January 7, 2022 in Estate Administration, Estate Planning - Generally, Income Tax | Permalink | Comments (0)

Wednesday, December 29, 2021

CLE: Estate Planning With Specialty Assets: Carried Interest, SPACS, and QOZ Funds

On Thursday, January 20, 2022 at from 12:00–1:30 PM Eastern, The American Law Institute (ALI) and The American College of Trust and Estate Counsel (ACTEC) are cosponsoring a CLE entitled, Estate Planning With Specialty Assets: Carried Interest, SPACS, and QOZ Funds

Below is more information on the CLE: 

Why You Should Attend

Wealth transfer structures can be complicated and have many moving parts. In recent years, new investment opportunities have emerged with the promise and potential for explosive growth and significant tax benefits. Such specialty assets, including interests in special purpose acquisition companies (SPACs), qualified opportunity zone (QOZ) funds, and private investment funds, are increasingly on clients’ radars as good vehicles for wealth transfer. While these assets can provide unique opportunities for leverage, they also come with nuanced pitfalls and risks within the realms of estate, gift, and income taxation. Join us for this 90 minute webcast to learn how seemingly small variations in different structures can result in quite different solutions. Gain a better understanding of the facts and circumstances of the various options and learn ways to create customized plan structures for each of your clients. 

What You Will Learn

The faculty, all Fellows of The American College of Trust and Estate Counsel and highly-experienced estate and tax planning practitioners, will take a deep dive into the lightly chartered waters of estate planning with specialty assets. They will particularly focus on: 

Carried interests in private investment funds

Various categories of interests in SPACs

Interests in QOZ funds

Preferred partnership structures

 Questions submitted during the program will be answered live by the faculty. All registrants will receive a set of downloadable course materials to accompany the program. 

Who Should Attend

Estate planners and other related professionals, particularly those with wealthy clients, will benefit from this CLE on estate planning with specialty assets offered by ALI CLE and ACTEC. 
Register two or more and SAVE! Register as a group for this program and save up to 35% (click here for more details). Click "Register as a Group" to register at these savings. (Offer valid on new registrations in the same delivery format only; discounts may not be combined.)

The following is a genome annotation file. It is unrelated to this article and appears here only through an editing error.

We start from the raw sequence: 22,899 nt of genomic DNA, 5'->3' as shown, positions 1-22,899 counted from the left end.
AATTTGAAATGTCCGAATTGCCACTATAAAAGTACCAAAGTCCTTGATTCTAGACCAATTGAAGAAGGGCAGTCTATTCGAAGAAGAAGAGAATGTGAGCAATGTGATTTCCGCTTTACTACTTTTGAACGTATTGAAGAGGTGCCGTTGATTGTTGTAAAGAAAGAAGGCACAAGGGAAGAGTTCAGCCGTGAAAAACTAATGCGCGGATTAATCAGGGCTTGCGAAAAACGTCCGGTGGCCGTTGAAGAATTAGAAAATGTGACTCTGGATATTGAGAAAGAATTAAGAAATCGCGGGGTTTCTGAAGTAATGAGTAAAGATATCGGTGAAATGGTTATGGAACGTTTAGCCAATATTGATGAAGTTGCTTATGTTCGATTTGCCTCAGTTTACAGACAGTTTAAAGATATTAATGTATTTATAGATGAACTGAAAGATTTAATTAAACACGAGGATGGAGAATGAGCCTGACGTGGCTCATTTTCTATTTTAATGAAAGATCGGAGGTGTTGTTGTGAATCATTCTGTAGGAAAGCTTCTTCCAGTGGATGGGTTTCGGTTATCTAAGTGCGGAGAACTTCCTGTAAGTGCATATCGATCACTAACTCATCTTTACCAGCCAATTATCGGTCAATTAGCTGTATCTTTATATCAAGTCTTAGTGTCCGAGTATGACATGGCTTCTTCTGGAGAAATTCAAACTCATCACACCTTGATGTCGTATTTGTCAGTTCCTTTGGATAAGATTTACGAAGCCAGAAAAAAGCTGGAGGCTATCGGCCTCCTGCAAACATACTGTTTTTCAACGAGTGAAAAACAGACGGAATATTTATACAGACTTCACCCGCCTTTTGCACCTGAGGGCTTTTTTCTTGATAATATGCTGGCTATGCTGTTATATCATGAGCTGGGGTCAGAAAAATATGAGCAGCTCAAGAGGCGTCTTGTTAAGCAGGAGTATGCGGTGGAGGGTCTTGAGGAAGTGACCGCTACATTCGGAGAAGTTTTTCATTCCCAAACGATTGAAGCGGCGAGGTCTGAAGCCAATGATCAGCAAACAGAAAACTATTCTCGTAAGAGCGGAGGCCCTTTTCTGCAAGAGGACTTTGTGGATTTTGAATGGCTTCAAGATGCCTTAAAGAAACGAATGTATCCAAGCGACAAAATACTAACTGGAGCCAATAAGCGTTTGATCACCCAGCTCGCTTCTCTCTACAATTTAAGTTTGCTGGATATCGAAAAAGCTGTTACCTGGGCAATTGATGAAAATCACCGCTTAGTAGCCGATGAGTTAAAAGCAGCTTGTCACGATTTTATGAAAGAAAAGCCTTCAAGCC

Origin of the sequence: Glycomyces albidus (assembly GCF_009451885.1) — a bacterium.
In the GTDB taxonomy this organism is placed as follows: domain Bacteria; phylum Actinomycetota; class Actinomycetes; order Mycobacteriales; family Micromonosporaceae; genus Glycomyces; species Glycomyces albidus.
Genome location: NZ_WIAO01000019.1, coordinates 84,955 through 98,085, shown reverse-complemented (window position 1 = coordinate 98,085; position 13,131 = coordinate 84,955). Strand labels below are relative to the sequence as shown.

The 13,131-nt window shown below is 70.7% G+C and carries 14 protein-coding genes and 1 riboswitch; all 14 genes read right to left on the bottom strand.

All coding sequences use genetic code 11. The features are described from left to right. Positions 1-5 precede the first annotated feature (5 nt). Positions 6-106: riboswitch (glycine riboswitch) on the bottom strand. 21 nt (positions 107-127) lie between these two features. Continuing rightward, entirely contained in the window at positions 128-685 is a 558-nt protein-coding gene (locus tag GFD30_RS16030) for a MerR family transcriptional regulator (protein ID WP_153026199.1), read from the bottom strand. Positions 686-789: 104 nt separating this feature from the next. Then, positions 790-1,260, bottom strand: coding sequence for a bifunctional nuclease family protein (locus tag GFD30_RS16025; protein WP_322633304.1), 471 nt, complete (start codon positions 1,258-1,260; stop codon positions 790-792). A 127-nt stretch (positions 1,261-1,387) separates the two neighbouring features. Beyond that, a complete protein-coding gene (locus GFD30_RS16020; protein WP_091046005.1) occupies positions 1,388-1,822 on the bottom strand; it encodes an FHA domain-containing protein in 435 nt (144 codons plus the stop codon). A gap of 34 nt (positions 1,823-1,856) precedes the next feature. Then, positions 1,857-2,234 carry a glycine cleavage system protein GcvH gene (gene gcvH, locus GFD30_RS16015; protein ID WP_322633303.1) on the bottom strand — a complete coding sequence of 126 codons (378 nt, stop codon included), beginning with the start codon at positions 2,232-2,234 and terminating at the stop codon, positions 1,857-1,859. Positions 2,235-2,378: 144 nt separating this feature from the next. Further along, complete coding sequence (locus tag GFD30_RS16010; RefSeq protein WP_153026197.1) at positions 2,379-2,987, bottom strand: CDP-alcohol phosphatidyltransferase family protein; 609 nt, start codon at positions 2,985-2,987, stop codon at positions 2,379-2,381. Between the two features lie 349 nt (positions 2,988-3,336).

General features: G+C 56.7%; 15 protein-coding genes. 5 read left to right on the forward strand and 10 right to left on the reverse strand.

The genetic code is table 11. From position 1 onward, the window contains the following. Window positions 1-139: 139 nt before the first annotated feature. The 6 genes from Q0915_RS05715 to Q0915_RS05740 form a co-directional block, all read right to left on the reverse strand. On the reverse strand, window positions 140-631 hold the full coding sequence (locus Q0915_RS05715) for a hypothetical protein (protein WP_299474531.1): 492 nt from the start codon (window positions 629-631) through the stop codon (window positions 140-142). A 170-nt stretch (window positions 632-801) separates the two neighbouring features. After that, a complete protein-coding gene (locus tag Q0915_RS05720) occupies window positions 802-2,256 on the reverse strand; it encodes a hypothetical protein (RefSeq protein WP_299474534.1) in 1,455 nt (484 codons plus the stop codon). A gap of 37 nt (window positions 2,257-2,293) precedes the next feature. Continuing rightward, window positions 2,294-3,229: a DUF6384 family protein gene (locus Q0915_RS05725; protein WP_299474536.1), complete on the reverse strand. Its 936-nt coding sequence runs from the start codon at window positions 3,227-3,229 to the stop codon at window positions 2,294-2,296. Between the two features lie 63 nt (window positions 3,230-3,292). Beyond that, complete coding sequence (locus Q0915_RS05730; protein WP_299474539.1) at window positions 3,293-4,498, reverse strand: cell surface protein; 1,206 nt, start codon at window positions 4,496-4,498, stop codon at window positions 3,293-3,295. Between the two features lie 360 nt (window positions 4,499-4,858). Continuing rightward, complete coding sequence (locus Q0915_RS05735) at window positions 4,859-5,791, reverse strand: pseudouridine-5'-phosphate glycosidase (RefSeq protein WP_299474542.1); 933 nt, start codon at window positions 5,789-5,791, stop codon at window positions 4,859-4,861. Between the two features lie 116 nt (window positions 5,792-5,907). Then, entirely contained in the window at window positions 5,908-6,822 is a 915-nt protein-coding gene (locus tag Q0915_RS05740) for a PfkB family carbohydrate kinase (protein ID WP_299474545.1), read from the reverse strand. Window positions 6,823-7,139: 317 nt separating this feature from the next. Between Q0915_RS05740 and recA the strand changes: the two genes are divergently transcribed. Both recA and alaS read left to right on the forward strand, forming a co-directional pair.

December 29, 2021 in Conferences & CLE, Estate Administration, Estate Planning - Generally, Estate Tax, Gift Tax, Income Tax | Permalink | Comments (0)

Sunday, November 7, 2021

Tax Tactic Of The Ultra-Wealthy: Split The Masterpiece In Two

ArtBeautiful, timeless art pieces are not only a source of pride and joy for billionaires art lovers—they are also a great way to get a tax break. 

Lawyers for the ultra-wealthy say that "they're increasingly getting requests from art collectors to find strategies to shield their wealth from the Internal Revenue Service. The solution: giving away just a fraction of their ownership." 

With the use of fractional donations, the ultra-wealthy can get a tax benefit "tied to surging art values without donating a painting outright." Under this strategy, the art piece will go back and forth between the donor and the museum and the owner will receive an income-tax deduction "based on the fair market value. . ." 

According to John Mezzanotte, managing partner in the Greenwich, Connecticut, office of accounting and tax-advisory firm Marcum, "If you're dividing time between two places, you won't even miss the art."

Fractional donations of art pieces is another example of another creative strategy that the ultra-rich are using to obtain tax benefits and avoid the proposed tax levies on high earners. 

See Heather Perlberg, Tax Tactic Of The Ultra-Wealthy: Split The Masterpiece In Two, Financial Advisor Magazine, November 2, 2021. 

Special thanks to Joel C. Dobris (Professor of Law, UC Davis School of Law) for bringing this article to my attention.

November 7, 2021 in Estate Administration, Estate Planning - Generally, Income Tax | Permalink | Comments (0)